Court Rules Woman Must Give Up Kafka Papers She Inherited

October 18, 2012

The New York Times published an fascinating story this week on a foreign court ruling that is a testament to the way that estate wishes sometimes have ripples effects for decades and generations into the future. Of course, it is critical to note that the legal rules underlying this case are far different than what a New York court might determine. However, the principles of needing to think about estate plans and personal property distribution for many years into the future still holds.

The Kakfa Papers Inheritance
Franz Kakfka, the well-known and incrediby influential author of the early 20th century, wrote a number of books, short stories, and letters in his shortened life. One of Kakfa's closest friends (and the executor of his estate) was the journalist Max Brod. Kafka died in 1924. When Mr. Brod fled from Europe in 1939 ( to avoid the Nazi invasion) he took with him a suitcase full of Kakfa papers. Mr. Brod died in 1968, leaving behind his own and Mr. Kafka's papers as an inheritance to his secretary, Esther Hoffe. Ms. Hoffe lived in Tel Aviv where she kept the incredibly valuable documents. In 1988 Ms. Hoffe sold the manuscript for a Kafka story, "The Trial" for $2 million. However, scholars have not been able to view the rest of the materials since the 1980s.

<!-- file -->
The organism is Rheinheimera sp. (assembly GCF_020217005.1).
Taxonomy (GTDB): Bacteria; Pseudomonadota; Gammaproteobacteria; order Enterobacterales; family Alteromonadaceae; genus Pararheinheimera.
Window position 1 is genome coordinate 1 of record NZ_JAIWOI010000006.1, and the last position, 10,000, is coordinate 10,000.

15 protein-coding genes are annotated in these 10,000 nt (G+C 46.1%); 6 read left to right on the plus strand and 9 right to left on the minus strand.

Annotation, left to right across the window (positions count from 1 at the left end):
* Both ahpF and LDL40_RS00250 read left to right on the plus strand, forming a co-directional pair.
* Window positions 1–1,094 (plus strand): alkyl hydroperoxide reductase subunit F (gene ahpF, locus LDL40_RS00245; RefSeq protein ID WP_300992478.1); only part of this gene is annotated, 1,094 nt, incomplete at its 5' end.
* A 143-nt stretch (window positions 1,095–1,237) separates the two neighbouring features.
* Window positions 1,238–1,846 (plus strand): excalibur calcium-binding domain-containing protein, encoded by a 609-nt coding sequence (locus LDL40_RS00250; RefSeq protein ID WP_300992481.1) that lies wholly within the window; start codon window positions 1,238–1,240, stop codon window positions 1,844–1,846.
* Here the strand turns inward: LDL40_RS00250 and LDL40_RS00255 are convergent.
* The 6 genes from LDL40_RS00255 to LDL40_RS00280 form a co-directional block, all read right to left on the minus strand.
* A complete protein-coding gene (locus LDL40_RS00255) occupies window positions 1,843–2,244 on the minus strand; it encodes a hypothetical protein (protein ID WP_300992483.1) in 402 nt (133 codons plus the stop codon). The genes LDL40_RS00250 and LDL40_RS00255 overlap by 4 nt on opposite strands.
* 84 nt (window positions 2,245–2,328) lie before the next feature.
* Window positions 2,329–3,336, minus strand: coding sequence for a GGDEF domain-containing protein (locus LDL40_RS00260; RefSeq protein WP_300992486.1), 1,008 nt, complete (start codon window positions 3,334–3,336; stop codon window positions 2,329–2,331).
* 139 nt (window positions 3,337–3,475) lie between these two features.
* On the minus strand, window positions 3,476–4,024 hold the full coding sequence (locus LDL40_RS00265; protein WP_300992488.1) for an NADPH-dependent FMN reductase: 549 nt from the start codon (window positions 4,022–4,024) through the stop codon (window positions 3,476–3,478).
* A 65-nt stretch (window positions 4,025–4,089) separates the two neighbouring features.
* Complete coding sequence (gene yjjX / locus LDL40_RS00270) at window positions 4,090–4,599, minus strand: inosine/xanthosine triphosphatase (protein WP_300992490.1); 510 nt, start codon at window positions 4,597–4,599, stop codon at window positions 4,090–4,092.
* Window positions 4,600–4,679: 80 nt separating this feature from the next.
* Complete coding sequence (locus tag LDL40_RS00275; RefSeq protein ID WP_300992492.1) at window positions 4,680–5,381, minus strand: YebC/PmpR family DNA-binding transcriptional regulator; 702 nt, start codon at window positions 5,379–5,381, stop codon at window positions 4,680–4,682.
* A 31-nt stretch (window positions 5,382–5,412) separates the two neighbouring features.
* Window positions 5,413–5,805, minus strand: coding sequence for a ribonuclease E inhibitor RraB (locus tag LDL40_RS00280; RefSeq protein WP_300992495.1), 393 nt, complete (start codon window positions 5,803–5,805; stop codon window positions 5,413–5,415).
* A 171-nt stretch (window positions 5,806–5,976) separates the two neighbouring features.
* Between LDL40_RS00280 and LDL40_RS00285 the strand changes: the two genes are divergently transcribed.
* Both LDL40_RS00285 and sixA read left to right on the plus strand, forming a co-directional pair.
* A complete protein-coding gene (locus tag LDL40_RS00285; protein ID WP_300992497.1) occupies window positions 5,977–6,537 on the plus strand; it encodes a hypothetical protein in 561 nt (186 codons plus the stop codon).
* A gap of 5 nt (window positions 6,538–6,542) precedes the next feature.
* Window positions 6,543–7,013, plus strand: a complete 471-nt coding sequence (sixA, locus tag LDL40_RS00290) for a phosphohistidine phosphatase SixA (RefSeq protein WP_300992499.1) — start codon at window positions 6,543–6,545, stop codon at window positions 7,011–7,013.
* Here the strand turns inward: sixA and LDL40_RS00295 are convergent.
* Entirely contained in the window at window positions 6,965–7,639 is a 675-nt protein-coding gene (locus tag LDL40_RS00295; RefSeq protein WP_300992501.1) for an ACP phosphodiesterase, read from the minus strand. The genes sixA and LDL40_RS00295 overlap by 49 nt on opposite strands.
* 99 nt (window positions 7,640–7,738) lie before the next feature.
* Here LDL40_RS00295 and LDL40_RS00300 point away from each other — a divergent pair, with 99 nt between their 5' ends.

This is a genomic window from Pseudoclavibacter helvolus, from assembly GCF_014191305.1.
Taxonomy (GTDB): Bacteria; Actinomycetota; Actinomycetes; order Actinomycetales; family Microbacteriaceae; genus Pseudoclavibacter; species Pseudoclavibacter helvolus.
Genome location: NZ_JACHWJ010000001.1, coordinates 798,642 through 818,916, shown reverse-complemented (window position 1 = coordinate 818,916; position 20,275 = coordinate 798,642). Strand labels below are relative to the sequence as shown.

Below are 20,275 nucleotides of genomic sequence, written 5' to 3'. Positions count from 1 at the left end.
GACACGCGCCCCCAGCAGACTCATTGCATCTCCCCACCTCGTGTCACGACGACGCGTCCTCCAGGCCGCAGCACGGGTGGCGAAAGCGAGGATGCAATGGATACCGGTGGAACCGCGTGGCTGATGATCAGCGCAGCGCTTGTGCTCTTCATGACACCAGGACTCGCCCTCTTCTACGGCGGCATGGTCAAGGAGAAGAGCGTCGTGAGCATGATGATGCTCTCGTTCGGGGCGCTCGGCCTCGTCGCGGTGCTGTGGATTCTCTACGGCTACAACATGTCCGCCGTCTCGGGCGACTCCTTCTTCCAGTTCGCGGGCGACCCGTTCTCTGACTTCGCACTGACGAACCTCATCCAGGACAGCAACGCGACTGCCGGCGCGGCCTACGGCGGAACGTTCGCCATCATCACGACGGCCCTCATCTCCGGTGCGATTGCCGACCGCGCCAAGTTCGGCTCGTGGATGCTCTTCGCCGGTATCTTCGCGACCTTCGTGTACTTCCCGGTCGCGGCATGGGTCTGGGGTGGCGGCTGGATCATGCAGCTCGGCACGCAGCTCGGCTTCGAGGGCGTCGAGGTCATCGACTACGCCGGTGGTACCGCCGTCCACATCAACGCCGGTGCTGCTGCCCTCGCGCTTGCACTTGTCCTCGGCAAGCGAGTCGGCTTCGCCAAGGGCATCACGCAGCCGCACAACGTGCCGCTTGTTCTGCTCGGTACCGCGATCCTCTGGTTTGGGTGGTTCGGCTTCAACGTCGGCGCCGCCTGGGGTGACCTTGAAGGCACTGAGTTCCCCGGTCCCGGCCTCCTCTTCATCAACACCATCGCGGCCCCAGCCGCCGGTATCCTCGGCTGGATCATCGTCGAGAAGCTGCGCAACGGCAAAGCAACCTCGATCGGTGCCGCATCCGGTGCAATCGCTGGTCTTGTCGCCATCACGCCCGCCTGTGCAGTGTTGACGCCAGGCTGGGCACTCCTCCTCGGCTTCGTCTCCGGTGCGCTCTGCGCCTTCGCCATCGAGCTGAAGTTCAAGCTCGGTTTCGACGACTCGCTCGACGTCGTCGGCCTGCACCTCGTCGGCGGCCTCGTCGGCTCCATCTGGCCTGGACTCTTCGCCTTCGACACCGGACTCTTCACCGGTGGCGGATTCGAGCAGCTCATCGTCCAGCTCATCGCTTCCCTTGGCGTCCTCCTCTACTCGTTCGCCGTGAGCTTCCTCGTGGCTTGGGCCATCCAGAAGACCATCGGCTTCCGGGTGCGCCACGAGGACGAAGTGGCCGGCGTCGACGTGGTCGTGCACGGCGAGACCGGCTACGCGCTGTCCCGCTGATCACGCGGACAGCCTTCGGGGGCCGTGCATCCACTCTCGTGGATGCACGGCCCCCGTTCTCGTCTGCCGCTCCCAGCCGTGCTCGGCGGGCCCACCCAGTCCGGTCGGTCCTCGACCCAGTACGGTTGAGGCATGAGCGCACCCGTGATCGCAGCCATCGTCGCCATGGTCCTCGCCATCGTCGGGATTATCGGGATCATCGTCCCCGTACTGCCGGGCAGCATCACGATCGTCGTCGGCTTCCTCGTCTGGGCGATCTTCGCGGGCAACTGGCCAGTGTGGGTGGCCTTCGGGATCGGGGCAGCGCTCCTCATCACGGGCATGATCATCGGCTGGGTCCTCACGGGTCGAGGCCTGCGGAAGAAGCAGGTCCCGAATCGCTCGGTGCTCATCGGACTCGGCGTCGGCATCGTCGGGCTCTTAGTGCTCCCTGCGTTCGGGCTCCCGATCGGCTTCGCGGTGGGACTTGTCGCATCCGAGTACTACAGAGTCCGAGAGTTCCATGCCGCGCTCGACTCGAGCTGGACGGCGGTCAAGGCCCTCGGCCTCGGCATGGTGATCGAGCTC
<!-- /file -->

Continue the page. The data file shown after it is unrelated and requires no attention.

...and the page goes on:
Ms. Hoffe herself died in 2007. Her daughter then inherited the papers. However, a legal fight soon ensued between the Israeli government and Ms. Hoffe's reclusive daughter. The daughter claimed that she is destitute and the papers were her only asset. The government contended that Mr. Brod did not actuallyy give the papers to Ms. Hoffe as a gift. Instead, they suggested that the secretary was simply given the papers in trust to be managed per his wishes. Mr. Brod's will did say, according to the latest court judgment, that "his archives" should go to a "public Jewish library or archive in Palestine." The story notes that the man was more specific later, suggesting that his documents should go to Hebrew University, where Israel's national library is located.

Recently, an Israeli judge found in favor of the government, rejecting the claim that the papers were a gift. Instead, the judge accepted with the trust argument and ordered that the materials be sent to Hebrew University. Tangentially there has been much disagreement between literary scholars as to whether the papers should be housed in Israel or Germany (where Kakfa lived most of his life). If the latest ruling is upheld then it is likely that the documents will all go to the Israeli national library.

Local residents might not have documents from well-known writers or thinkers. However, the same battles over personal property are not at all uncommon among family members. Many physical objects have immense value to certain individuals, and it is never prudent to leave out decision-making about where those items should go after one's passing. A full estate plan takes all obects into account so that there is little to no room for disagreement or feuding down the road.

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